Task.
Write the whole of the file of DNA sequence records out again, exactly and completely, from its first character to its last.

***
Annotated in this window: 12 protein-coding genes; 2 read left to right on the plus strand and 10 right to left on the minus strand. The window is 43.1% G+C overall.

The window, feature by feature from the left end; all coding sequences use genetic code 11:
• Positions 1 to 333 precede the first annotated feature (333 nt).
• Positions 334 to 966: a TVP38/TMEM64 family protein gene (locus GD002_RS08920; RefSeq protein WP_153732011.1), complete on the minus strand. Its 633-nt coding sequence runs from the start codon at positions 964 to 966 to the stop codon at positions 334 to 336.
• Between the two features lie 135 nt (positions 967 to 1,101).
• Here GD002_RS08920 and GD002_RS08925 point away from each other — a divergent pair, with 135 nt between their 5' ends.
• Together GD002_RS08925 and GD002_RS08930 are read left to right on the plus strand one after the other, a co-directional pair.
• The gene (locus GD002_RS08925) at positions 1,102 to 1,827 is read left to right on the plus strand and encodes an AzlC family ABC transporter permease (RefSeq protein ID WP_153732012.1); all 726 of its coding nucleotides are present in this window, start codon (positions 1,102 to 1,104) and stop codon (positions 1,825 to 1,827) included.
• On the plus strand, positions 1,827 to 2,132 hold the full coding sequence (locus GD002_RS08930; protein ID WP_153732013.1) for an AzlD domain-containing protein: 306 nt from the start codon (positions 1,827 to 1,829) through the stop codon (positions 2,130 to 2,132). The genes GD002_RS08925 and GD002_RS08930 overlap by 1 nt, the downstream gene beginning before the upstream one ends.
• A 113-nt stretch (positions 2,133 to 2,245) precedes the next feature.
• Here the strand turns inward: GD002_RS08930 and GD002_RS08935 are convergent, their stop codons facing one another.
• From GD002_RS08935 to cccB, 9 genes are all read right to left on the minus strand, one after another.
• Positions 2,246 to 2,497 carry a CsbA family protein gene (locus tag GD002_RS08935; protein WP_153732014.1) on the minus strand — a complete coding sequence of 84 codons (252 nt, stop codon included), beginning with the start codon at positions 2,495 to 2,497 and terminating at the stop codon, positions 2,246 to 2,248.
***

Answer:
Annotated in this window: 12 protein-coding genes; 2 read left to right on the plus strand and 10 right to left on the minus strand. The window is 43.1% G+C overall.

The window, feature by feature from the left end; all coding sequences use genetic code 11:
• Positions 1 to 333 precede the first annotated feature (333 nt).
• Positions 334 to 966: a TVP38/TMEM64 family protein gene (locus GD002_RS08920; RefSeq protein WP_153732011.1), complete on the minus strand. Its 633-nt coding sequence runs from the start codon at positions 964 to 966 to the stop codon at positions 334 to 336.
• Between the two features lie 135 nt (positions 967 to 1,101).
• Here GD002_RS08920 and GD002_RS08925 point away from each other — a divergent pair, with 135 nt between their 5' ends.
• Together GD002_RS08925 and GD002_RS08930 are read left to right on the plus strand one after the other, a co-directional pair.
• The gene (locus GD002_RS08925) at positions 1,102 to 1,827 is read left to right on the plus strand and encodes an AzlC family ABC transporter permease (RefSeq protein ID WP_153732012.1); all 726 of its coding nucleotides are present in this window, start codon (positions 1,102 to 1,104) and stop codon (positions 1,825 to 1,827) included.
• On the plus strand, positions 1,827 to 2,132 hold the full coding sequence (locus GD002_RS08930; protein ID WP_153732013.1) for an AzlD domain-containing protein: 306 nt from the start codon (positions 1,827 to 1,829) through the stop codon (positions 2,130 to 2,132). The genes GD002_RS08925 and GD002_RS08930 overlap by 1 nt, the downstream gene beginning before the upstream one ends.
• A 113-nt stretch (positions 2,133 to 2,245) precedes the next feature.
• Here the strand turns inward: GD002_RS08930 and GD002_RS08935 are convergent, their stop codons facing one another.
• From GD002_RS08935 to cccB, 9 genes are all read right to left on the minus strand, one after another.
• Positions 2,246 to 2,497 carry a CsbA family protein gene (locus tag GD002_RS08935; protein WP_153732014.1) on the minus strand — a complete coding sequence of 84 codons (252 nt, stop codon included), beginning with the start codon at positions 2,495 to 2,497 and terminating at the stop codon, positions 2,246 to 2,248.